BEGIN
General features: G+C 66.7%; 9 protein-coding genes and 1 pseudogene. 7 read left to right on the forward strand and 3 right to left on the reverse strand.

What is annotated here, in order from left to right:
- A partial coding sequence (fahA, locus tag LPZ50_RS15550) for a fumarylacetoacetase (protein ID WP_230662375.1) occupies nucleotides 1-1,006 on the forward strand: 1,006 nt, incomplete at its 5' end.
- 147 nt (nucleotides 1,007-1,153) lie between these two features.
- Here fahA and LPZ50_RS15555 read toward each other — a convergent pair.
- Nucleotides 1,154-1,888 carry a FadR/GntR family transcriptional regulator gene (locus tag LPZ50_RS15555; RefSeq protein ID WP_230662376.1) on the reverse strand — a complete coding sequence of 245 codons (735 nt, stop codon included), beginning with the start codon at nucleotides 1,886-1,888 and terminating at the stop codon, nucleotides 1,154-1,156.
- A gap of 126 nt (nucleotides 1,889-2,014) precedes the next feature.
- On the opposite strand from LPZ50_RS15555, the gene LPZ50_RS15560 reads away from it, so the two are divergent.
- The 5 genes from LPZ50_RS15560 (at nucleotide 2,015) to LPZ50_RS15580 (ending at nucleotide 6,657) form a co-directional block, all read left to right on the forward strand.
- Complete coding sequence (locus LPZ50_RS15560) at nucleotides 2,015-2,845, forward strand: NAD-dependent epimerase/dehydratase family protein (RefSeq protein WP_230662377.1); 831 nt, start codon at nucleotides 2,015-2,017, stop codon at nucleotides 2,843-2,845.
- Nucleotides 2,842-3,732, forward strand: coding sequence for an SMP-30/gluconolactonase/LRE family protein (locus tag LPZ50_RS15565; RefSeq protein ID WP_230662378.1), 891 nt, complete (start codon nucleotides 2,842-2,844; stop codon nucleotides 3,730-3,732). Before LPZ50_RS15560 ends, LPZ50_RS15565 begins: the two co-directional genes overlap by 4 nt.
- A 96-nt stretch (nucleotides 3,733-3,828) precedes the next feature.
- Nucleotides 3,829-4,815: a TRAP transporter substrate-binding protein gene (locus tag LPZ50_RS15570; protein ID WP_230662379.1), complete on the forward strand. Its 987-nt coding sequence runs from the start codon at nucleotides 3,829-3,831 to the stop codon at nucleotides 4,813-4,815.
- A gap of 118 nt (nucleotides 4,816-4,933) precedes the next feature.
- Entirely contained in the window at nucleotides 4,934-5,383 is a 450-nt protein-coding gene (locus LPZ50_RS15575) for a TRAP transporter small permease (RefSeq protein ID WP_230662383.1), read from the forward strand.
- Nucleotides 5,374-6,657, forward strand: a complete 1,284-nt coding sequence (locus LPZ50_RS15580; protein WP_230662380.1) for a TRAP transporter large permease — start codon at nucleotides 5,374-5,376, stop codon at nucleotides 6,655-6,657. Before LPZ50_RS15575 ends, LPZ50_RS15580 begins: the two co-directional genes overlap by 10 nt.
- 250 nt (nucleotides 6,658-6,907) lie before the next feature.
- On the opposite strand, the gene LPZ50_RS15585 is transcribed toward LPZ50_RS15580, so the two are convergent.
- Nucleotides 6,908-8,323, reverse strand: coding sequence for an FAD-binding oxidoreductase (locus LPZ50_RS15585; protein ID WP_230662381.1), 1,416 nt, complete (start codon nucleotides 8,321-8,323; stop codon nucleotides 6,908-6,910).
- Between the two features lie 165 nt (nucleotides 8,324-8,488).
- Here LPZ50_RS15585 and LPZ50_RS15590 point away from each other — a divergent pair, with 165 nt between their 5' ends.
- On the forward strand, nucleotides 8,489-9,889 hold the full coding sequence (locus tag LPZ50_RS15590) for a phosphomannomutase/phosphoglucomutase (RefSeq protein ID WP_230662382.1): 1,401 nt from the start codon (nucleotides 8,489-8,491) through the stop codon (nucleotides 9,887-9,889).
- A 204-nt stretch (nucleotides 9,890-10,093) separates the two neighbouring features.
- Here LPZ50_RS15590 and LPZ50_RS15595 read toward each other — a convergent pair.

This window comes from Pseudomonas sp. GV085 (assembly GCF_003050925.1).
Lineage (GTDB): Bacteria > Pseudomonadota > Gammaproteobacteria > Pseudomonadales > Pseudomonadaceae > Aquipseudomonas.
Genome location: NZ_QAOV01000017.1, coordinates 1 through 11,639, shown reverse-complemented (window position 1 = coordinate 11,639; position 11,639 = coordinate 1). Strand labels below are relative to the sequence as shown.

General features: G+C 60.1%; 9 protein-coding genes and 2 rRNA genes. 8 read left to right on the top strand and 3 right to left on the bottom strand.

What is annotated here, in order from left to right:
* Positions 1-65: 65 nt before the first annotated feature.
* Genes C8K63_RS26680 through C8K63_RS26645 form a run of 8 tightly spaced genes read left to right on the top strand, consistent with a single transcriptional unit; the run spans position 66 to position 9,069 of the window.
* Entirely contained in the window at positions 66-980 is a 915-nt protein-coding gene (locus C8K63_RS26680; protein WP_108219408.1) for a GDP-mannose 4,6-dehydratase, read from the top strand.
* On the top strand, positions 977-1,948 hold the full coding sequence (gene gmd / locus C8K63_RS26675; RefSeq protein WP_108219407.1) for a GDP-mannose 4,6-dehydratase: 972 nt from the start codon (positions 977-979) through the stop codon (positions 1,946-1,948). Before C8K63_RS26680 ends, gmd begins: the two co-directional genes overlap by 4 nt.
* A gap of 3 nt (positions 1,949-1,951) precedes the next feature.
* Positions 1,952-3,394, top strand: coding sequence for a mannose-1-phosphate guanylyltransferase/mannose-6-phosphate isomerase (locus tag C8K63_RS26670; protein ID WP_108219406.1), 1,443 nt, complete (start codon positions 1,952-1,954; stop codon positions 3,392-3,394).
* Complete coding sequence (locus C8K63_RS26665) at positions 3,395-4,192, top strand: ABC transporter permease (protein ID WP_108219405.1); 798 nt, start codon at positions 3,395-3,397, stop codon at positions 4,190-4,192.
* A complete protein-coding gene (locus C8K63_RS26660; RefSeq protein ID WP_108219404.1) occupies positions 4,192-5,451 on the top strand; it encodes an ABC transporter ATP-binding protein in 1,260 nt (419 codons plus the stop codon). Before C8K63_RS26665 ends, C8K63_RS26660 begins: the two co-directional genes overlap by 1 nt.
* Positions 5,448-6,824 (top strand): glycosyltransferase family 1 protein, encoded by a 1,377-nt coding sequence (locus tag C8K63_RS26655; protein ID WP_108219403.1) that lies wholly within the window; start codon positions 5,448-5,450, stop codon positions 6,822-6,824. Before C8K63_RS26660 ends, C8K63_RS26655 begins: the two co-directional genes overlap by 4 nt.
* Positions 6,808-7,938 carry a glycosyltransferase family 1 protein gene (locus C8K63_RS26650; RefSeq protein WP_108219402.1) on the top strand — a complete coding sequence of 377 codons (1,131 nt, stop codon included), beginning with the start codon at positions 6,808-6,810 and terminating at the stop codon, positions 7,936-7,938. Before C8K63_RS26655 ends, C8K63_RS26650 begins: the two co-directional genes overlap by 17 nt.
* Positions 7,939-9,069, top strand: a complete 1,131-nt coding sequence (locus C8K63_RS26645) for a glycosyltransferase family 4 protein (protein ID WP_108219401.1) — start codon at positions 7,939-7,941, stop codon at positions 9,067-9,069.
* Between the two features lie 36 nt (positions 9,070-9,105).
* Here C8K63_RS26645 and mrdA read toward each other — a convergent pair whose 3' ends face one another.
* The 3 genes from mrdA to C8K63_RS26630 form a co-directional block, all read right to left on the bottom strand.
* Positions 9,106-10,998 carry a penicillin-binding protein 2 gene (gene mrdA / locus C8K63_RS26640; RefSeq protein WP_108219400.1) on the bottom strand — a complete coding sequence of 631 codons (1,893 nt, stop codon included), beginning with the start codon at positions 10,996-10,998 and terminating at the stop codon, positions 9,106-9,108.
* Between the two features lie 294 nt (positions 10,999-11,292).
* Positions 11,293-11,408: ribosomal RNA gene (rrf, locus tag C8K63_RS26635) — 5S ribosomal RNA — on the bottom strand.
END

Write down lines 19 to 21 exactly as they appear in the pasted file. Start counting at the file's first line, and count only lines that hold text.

- Nucleotides 6,908-8,323, reverse strand: coding sequence for an FAD-binding oxidoreductase (locus LPZ50_RS15585; protein ID WP_230662381.1), 1,416 nt, complete (start codon nucleotides 8,321-8,323; stop codon nucleotides 6,908-6,910).
- Between the two features lie 165 nt (nucleotides 8,324-8,488).
- Here LPZ50_RS15585 and LPZ50_RS15590 point away from each other — a divergent pair, with 165 nt between their 5' ends.